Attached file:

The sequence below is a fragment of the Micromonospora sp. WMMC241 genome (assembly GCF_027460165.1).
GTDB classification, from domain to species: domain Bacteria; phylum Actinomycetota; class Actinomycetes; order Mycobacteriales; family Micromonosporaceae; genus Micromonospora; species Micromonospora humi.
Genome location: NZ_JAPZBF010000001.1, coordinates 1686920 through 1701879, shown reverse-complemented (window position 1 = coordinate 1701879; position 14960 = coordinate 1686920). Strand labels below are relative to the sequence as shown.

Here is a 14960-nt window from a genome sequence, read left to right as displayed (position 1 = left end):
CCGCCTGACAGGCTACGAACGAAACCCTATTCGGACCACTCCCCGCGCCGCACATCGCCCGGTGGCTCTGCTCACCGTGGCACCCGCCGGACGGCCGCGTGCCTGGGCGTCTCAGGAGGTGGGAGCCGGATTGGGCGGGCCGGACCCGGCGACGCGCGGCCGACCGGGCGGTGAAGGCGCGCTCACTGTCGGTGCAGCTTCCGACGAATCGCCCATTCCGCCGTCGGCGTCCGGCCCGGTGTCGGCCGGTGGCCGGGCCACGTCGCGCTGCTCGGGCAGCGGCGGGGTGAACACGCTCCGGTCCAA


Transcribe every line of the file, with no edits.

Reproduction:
The sequence below is a fragment of the Micromonospora sp. WMMC241 genome (assembly GCF_027460165.1).
GTDB classification, from domain to species: domain Bacteria; phylum Actinomycetota; class Actinomycetes; order Mycobacteriales; family Micromonosporaceae; genus Micromonospora; species Micromonospora humi.
Genome location: NZ_JAPZBF010000001.1, coordinates 1686920 through 1701879, shown reverse-complemented (window position 1 = coordinate 1701879; position 14960 = coordinate 1686920). Strand labels below are relative to the sequence as shown.

Here is a 14960-nt window from a genome sequence, read left to right as displayed (position 1 = left end):
CCGCCTGACAGGCTACGAACGAAACCCTATTCGGACCACTCCCCGCGCCGCACATCGCCCGGTGGCTCTGCTCACCGTGGCACCCGCCGGACGGCCGCGTGCCTGGGCGTCTCAGGAGGTGGGAGCCGGATTGGGCGGGCCGGACCCGGCGACGCGCGGCCGACCGGGCGGTGAAGGCGCGCTCACTGTCGGTGCAGCTTCCGACGAATCGCCCATTCCGCCGTCGGCGTCCGGCCCGGTGTCGGCCGGTGGCCGGGCCACGTCGCGCTGCTCGGGCAGCGGCGGGGTGAACACGCTCCGGTCCAA